Dutch commission to probe Srebrenica deaths damages
The Dutch government said Friday it is to set up an independent commission to look into the compensation for relatives of 350 victims killed at Srebrenica during Bosnia’s 1990s civil war.
Almost 8,000 Muslim men and boys were killed in the Srebrenica genocide when the beseiged enclave was overrun by Bosnian Serb forces in July 1995 despite the presence of Dutch UN peacekeepers.
The 350 men whose cases are covered by the new Dutch commission had sought safety in the Dutch peacekeepers’ base, but they were later expelled and killed by Bosnian Serb forces.
The Dutch Supreme Court in a long-running case last year ruled the Dutch state had limited liability for their deaths.
“An independent commission has been appointed to probe and judge applications” for compensation, the Dutch cabinet said following its weekly meeting.
“The details will be worked out in the coming weeks,” it added.
The failure of Dutch peacekeepers to prevent the Srebrenica massacre — the worst in Europe since World War II — has been a stain on the national conscience ever since.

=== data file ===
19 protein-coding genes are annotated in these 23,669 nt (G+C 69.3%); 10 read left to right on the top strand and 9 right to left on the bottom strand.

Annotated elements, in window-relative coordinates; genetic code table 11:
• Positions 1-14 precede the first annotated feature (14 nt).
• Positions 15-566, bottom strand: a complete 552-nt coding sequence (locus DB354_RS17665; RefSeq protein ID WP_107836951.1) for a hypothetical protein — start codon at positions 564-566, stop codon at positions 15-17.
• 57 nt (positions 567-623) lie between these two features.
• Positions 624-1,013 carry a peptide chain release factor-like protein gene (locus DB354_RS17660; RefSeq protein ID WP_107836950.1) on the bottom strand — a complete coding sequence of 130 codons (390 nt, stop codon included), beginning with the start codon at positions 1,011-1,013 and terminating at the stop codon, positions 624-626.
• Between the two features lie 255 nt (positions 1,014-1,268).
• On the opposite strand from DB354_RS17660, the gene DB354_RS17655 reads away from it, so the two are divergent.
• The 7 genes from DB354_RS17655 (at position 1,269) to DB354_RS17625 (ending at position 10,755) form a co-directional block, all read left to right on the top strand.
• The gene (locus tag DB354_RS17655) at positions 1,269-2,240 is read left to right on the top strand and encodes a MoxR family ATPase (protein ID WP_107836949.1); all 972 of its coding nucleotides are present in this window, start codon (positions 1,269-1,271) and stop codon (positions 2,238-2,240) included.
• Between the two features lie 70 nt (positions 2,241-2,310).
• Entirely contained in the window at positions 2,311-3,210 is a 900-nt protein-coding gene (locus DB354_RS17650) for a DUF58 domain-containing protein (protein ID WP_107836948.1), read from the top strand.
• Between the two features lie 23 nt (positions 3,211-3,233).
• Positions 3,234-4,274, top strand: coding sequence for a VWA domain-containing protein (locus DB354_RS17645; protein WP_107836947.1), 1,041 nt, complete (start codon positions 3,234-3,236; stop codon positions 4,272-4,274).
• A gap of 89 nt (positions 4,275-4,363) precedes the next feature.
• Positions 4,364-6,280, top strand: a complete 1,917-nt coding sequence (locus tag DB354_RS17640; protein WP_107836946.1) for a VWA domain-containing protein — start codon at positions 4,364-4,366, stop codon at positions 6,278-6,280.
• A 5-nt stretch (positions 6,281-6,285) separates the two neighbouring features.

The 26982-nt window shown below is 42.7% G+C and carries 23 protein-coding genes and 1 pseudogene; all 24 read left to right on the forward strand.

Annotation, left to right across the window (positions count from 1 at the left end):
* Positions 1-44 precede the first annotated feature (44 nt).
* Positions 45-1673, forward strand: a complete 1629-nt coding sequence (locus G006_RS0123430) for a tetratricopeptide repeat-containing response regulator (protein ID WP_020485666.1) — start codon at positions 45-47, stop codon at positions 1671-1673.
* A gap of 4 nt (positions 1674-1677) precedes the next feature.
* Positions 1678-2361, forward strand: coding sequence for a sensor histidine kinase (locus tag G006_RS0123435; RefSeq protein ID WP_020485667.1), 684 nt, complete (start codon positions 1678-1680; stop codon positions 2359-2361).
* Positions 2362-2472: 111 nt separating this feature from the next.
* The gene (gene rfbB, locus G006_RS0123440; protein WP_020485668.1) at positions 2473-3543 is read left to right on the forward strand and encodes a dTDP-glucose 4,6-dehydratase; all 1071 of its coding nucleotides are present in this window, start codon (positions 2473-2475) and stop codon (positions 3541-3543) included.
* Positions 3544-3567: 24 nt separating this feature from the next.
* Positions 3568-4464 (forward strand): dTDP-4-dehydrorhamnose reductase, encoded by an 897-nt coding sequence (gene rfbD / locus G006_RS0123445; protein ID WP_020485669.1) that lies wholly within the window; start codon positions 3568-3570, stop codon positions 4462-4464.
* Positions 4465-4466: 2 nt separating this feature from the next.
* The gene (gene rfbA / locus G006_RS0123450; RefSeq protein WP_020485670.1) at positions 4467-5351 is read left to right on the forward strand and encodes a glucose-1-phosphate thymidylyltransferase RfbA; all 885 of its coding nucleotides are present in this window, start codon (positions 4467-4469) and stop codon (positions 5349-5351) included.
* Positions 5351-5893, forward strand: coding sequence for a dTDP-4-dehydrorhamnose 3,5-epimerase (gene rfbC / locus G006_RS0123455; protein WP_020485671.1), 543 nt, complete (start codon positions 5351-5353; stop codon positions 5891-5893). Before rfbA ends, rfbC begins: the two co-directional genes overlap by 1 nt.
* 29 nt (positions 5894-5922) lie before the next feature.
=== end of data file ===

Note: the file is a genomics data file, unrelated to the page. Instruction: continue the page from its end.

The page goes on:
The 350 men were among 5,000 terrified residents who had sought protection in the Dutch peacekeepers’ base.
Lightly armed Dutch troops eventually became overwhelmed at the base and shut the gates to new arrivals before allowing Bosnian Serb forces commanded by Ratko Mladic to evacuate the refugees.
The men and boys were separated and taken in buses to their deaths, their bodies dumped in mass graves.
The Dutch Supreme Court last year reduced from 30 percent to 10 percent the state’s responsibility for compensation to the families in a case brought by the Mothers of Srebrenica victims’ organisation.
The ruling was decried by both the Mothers of Srebrenica and veteran soldiers of the Dutchbat, he Dutch UN mission to Srebrenica, saying it was unfair towards the victims’ families.
The Dutch government however said “it is important here to keep in mind who the guilty party is: the Bosnian Serb forces”, adding that the peacekeepers “found themselves in exceptionally difficult circumstances.”
Mladic, 76, dubbed the “Butcher of Bosnia”, is currently appealing a life sentence on similar charges at an international tribunal in The Hague.